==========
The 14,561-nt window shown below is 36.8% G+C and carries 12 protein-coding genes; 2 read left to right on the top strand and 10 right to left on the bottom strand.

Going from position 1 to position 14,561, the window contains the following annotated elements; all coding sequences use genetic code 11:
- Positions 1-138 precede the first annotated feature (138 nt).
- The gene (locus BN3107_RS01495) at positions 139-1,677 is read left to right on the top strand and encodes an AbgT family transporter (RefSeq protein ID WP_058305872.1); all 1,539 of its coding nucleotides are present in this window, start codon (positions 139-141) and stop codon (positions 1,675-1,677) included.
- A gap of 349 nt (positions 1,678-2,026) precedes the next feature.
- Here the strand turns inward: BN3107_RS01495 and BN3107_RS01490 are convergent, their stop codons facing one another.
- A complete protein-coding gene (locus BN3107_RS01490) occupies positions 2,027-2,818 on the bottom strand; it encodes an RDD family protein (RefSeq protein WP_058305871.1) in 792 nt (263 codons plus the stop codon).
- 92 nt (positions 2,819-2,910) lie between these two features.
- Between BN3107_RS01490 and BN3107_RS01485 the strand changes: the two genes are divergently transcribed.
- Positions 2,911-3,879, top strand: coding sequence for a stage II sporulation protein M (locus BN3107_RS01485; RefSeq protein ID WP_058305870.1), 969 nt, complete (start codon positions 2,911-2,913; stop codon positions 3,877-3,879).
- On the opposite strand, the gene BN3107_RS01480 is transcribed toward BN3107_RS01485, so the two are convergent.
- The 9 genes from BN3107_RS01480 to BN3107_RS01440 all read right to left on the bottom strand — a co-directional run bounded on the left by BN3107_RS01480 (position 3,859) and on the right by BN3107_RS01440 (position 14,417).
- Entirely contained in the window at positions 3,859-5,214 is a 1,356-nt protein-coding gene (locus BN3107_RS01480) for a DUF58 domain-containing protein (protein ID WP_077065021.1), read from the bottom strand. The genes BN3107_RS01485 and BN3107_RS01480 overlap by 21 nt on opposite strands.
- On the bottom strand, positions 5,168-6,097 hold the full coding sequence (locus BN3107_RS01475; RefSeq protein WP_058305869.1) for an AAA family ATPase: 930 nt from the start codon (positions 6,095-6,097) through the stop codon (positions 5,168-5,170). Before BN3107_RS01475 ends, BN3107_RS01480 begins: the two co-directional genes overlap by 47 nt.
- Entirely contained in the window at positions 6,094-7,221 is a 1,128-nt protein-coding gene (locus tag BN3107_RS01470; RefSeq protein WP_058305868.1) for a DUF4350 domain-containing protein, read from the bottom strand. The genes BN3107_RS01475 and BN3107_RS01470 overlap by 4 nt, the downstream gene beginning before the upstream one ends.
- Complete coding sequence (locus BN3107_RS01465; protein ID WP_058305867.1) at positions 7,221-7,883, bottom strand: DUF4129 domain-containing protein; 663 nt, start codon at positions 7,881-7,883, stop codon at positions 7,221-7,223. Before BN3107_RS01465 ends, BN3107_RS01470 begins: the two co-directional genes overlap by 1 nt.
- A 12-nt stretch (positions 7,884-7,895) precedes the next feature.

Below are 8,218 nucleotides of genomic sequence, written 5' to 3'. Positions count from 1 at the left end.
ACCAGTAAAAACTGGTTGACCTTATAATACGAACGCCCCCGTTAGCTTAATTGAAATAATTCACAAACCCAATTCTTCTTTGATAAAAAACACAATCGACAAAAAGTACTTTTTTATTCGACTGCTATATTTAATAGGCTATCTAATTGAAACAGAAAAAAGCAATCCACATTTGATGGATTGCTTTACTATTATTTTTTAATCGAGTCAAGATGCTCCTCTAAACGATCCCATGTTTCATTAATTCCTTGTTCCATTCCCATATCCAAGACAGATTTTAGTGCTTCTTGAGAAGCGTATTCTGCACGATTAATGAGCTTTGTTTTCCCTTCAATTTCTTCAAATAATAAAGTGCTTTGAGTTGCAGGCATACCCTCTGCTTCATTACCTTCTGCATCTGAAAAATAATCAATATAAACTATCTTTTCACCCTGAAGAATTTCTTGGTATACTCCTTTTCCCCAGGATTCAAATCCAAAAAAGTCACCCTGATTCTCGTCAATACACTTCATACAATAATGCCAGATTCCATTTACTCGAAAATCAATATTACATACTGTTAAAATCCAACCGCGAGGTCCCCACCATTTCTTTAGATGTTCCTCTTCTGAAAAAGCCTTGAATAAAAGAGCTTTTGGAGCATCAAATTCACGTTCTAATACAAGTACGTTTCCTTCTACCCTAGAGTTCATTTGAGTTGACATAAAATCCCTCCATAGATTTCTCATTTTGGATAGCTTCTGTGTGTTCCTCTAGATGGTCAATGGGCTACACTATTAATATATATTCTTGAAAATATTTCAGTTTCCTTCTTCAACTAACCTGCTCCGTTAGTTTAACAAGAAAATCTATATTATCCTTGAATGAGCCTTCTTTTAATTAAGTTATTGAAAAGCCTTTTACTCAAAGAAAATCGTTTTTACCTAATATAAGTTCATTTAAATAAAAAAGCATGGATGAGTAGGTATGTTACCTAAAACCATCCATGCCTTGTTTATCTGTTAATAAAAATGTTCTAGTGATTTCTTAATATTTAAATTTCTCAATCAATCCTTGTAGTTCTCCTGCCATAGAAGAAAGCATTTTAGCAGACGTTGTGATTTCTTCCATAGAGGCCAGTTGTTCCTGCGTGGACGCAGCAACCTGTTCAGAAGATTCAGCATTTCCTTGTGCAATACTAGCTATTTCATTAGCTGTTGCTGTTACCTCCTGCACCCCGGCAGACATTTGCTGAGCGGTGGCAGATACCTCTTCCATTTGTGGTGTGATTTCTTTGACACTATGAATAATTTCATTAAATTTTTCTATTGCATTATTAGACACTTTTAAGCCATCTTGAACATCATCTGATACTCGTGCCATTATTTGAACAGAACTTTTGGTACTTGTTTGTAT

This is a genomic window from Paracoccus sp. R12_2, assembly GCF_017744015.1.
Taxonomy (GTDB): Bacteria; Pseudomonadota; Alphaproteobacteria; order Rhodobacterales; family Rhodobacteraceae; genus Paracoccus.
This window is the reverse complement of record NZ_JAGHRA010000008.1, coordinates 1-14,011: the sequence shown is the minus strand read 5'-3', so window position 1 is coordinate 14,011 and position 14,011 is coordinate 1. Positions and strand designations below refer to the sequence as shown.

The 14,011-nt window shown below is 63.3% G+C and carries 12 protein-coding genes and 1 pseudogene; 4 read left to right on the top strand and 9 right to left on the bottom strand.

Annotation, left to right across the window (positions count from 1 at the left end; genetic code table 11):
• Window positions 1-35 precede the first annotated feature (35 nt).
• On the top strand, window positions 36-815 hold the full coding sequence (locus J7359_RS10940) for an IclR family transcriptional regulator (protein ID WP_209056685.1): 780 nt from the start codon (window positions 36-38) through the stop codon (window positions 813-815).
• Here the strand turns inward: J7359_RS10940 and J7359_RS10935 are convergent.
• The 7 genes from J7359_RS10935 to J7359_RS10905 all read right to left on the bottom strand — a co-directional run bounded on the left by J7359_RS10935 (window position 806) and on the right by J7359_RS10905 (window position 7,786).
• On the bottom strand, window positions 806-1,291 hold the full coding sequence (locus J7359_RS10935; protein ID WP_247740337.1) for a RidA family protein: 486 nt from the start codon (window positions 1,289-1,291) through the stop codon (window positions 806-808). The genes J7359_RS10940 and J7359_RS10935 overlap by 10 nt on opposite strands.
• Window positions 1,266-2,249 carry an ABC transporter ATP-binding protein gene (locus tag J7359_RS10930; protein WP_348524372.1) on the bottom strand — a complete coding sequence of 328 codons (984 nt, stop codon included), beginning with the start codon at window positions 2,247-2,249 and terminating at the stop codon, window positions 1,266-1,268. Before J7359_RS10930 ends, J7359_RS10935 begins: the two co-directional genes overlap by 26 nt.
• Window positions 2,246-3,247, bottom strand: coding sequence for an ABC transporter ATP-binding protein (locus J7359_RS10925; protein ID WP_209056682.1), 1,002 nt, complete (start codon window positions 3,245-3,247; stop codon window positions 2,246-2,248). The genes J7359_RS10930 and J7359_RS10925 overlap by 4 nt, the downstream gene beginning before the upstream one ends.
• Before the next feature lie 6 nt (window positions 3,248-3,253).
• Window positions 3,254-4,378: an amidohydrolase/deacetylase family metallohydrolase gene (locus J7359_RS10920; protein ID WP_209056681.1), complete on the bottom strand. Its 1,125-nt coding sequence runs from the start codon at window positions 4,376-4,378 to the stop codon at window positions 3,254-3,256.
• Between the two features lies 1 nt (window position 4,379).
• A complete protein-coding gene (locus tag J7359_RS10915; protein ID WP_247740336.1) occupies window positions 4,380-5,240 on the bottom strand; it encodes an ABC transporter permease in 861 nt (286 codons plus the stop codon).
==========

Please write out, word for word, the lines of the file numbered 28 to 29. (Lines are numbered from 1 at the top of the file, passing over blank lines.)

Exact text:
• The 7 genes from J7359_RS10935 to J7359_RS10905 all read right to left on the bottom strand — a co-directional run bounded on the left by J7359_RS10935 (window position 806) and on the right by J7359_RS10905 (window position 7,786).
• On the bottom strand, window positions 806-1,291 hold the full coding sequence (locus J7359_RS10935; protein ID WP_247740337.1) for a RidA family protein: 486 nt from the start codon (window positions 1,289-1,291) through the stop codon (window positions 806-808). The genes J7359_RS10940 and J7359_RS10935 overlap by 10 nt on opposite strands.